In fact, this is your typical Component Oriented Architecture.

For example, standard Component Oriented Architecture will break large C++ applications into multiple dll files, large JAVA applications into multiple jar files, or large .NET applications into multiple assemblies.

There exists rules about how you structure these packages, however.

You could argue that we would spend too much time with up front design when designing this type of system.

I agree that there is some up-front cost, but that cost is easily off-set by the time savings on maintenance, running tests, adding features, and anything else that we want to do to the system in the future.

We should view writing mobile code as an investment that will pay big dividends over time.

I plan to create a very simple demo application that showcases this design in the near future. Stay tuned.

Contract Tests or: How I Learned to Stop Worrying and Love The Liskov Substitution Principle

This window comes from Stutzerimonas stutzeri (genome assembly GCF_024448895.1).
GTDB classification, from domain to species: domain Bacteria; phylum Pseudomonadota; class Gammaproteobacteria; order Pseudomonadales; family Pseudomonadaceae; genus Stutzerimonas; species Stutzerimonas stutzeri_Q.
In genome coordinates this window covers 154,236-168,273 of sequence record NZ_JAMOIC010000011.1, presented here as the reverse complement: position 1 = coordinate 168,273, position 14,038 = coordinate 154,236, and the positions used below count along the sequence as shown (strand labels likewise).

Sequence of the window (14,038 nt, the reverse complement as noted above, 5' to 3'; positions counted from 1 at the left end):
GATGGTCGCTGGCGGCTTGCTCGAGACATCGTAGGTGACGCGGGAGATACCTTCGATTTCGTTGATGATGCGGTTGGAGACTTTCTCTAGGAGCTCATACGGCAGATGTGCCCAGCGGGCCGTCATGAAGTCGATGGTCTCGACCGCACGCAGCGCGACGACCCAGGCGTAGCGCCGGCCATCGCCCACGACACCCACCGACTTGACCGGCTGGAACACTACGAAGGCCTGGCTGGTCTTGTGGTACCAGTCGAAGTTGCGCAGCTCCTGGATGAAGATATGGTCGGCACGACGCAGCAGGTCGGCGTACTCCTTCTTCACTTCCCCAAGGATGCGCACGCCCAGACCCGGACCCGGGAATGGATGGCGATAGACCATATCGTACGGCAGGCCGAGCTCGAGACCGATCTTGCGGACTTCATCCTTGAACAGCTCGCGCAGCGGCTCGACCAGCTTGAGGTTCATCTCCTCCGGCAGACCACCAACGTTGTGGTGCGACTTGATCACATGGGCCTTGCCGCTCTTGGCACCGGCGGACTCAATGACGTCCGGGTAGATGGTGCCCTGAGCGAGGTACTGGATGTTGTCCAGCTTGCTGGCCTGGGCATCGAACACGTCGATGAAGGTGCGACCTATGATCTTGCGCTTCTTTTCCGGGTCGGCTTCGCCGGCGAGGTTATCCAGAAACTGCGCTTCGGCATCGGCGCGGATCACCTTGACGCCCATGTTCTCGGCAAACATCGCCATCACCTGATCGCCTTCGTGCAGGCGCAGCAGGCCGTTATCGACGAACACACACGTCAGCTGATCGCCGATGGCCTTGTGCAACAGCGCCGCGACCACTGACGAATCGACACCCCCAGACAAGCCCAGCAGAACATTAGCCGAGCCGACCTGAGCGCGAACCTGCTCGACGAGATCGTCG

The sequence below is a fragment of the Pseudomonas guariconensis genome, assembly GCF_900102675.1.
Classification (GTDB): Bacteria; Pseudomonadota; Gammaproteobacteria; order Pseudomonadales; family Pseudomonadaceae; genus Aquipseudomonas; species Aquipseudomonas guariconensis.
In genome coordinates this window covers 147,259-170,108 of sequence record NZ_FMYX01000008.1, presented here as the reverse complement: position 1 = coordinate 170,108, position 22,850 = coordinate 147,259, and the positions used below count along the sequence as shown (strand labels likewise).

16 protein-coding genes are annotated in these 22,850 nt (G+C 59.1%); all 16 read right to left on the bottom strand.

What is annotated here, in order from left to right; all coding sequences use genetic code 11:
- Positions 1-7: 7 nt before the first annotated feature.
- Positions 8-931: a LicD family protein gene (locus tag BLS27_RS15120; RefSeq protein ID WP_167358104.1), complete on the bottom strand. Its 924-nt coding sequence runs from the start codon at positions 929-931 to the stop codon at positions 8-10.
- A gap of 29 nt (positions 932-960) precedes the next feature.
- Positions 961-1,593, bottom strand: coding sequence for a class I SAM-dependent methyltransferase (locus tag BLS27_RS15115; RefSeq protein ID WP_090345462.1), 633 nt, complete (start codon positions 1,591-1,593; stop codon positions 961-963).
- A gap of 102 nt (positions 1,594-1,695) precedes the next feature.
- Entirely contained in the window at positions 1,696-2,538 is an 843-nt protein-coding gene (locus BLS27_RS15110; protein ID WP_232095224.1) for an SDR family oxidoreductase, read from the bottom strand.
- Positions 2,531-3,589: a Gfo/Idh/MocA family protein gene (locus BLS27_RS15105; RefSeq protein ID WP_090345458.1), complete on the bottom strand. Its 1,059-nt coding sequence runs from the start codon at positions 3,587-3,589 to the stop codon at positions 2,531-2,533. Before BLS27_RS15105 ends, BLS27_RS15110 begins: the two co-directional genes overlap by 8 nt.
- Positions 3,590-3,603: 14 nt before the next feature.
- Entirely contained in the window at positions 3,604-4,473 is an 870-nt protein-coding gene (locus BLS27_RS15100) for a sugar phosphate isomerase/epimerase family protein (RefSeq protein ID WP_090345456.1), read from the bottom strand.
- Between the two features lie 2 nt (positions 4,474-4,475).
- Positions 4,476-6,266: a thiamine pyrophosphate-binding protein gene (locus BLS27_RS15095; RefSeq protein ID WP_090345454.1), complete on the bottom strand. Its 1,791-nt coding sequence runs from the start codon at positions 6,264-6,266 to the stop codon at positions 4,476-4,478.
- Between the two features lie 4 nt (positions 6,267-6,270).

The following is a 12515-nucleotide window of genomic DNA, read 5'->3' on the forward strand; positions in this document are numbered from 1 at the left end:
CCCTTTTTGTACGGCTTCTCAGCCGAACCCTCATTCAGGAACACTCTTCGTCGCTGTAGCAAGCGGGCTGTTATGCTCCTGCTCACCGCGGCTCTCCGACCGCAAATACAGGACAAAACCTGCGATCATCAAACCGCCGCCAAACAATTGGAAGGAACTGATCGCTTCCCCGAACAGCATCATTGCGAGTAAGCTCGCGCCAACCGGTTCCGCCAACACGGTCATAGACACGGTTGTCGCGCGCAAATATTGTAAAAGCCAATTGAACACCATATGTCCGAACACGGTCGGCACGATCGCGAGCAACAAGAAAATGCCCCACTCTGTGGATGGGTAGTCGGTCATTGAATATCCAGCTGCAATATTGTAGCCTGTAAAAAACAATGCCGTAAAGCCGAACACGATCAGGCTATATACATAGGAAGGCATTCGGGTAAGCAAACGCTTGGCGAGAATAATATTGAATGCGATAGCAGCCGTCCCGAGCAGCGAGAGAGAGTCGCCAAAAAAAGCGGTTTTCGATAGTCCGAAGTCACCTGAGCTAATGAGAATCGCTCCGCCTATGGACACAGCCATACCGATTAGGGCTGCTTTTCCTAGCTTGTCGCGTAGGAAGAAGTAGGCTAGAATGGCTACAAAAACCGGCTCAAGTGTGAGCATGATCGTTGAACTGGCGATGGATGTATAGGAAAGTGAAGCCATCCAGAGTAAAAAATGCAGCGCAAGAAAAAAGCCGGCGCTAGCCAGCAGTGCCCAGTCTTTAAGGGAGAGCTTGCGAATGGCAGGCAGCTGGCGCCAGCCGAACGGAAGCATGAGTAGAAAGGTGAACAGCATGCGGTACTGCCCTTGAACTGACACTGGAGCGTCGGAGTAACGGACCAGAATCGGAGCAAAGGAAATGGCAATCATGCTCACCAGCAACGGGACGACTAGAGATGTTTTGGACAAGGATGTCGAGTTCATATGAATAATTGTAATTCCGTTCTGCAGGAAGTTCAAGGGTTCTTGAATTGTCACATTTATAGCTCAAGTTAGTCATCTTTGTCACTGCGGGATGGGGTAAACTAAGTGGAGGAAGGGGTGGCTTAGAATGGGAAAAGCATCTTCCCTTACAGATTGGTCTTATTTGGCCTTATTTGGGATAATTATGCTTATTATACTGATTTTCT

We software developers often regret past design decisions because we get stuck with their consequences. As an industry, we face this challenge so much that we have a name for it: accidental complexity.

Developers introduce “accidental complexity” when they design interfaces or system routines that unnecessarily impedes future development.

For example, I might decide to use a database to persist application state, but later I might realize that using a database introduces scalability problems. However, by the time I realize this, all my business logic depends on the database; so, I can’t easily change the persistence mechanism because I coupled it with the business logic.

In this hypothetical example, I only care about persisting application state, but I don’t necessarily care how I persist it or where I persist it. I could theoretically use any persistence mechanism. However, I “accidentally” coupled myself to a database, and that cause the “accidental complexity”.